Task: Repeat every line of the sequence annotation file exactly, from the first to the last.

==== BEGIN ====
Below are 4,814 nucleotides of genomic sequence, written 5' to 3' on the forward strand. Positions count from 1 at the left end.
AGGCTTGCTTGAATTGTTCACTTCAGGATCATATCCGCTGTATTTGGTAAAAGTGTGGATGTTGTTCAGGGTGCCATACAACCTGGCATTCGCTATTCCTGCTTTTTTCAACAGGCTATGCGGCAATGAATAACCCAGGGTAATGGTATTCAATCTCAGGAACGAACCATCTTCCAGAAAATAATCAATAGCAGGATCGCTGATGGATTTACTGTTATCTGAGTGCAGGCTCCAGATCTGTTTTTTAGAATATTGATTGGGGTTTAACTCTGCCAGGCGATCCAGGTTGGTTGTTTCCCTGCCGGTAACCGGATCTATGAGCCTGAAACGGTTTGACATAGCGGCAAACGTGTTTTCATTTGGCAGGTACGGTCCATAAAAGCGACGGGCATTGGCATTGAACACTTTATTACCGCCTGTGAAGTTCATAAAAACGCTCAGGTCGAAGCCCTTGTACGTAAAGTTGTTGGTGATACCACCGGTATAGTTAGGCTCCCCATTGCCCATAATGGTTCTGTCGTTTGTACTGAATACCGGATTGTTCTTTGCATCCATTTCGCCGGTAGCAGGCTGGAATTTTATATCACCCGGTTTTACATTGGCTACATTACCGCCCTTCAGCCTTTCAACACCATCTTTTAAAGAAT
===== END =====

Below are 4,814 nucleotides of genomic sequence, written 5' to 3' on the forward strand. Positions count from 1 at the left end.
AGGCTTGCTTGAATTGTTCACTTCAGGATCATATCCGCTGTATTTGGTAAAAGTGTGGATGTTGTTCAGGGTGCCATACAACCTGGCATTCGCTATTCCTGCTTTTTTCAACAGGCTATGCGGCAATGAATAACCCAGGGTAATGGTATTCAATCTCAGGAACGAACCATCTTCCAGAAAATAATCAATAGCAGGATCGCTGATGGATTTACTGTTATCTGAGTGCAGGCTCCAGATCTGTTTTTTAGAATATTGATTGGGGTTTAACTCTGCCAGGCGATCCAGGTTGGTTGTTTCCCTGCCGGTAACCGGATCTATGAGCCTGAAACGGTTTGACATAGCGGCAAACGTGTTTTCATTTGGCAGGTACGGTCCATAAAAGCGACGGGCATTGGCATTGAACACTTTATTACCGCCTGTGAAGTTCATAAAAACGCTCAGGTCGAAGCCCTTGTACGTAAAGTTGTTGGTGATACCACCGGTATAGTTAGGCTCCCCATTGCCCATAATGGTTCTGTCGTTTGTACTGAATACCGGATTGTTCTTTGCATCCATTTCGCCGGTAGCAGGCTGGAATTTTATATCACCCGGTTTTACATTGGCTACATTACCGCCCTTCAGCCTTTCAACACCATCTTTTAAAGAAT